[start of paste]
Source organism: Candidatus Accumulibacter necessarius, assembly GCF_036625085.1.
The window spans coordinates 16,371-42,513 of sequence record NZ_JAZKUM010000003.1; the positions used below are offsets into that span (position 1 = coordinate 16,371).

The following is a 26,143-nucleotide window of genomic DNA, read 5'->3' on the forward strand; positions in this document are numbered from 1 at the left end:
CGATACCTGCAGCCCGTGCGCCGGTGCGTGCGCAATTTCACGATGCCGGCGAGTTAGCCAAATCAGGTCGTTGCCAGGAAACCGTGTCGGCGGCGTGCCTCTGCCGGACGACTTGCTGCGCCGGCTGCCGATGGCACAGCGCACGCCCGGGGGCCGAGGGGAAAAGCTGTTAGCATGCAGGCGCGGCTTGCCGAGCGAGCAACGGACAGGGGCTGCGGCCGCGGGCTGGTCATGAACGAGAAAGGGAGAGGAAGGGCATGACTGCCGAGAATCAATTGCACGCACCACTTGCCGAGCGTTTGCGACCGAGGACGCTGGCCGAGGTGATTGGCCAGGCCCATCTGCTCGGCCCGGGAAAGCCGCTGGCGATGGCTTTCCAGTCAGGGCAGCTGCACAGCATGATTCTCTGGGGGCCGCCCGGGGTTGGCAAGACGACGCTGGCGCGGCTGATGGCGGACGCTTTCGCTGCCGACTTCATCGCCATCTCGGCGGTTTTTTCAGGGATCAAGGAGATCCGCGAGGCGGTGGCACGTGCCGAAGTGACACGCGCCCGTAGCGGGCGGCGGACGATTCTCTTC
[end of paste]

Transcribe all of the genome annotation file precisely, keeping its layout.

Source organism: Candidatus Accumulibacter necessarius, assembly GCF_036625085.1.
The window spans coordinates 16,371-42,513 of sequence record NZ_JAZKUM010000003.1; the positions used below are offsets into that span (position 1 = coordinate 16,371).

The following is a 26,143-nucleotide window of genomic DNA, read 5'->3' on the forward strand; positions in this document are numbered from 1 at the left end:
CGATACCTGCAGCCCGTGCGCCGGTGCGTGCGCAATTTCACGATGCCGGCGAGTTAGCCAAATCAGGTCGTTGCCAGGAAACCGTGTCGGCGGCGTGCCTCTGCCGGACGACTTGCTGCGCCGGCTGCCGATGGCACAGCGCACGCCCGGGGGCCGAGGGGAAAAGCTGTTAGCATGCAGGCGCGGCTTGCCGAGCGAGCAACGGACAGGGGCTGCGGCCGCGGGCTGGTCATGAACGAGAAAGGGAGAGGAAGGGCATGACTGCCGAGAATCAATTGCACGCACCACTTGCCGAGCGTTTGCGACCGAGGACGCTGGCCGAGGTGATTGGCCAGGCCCATCTGCTCGGCCCGGGAAAGCCGCTGGCGATGGCTTTCCAGTCAGGGCAGCTGCACAGCATGATTCTCTGGGGGCCGCCCGGGGTTGGCAAGACGACGCTGGCGCGGCTGATGGCGGACGCTTTCGCTGCCGACTTCATCGCCATCTCGGCGGTTTTTTCAGGGATCAAGGAGATCCGCGAGGCGGTGGCACGTGCCGAAGTGACACGCGCCCGTAGCGGGCGGCGGACGATTCTCTTC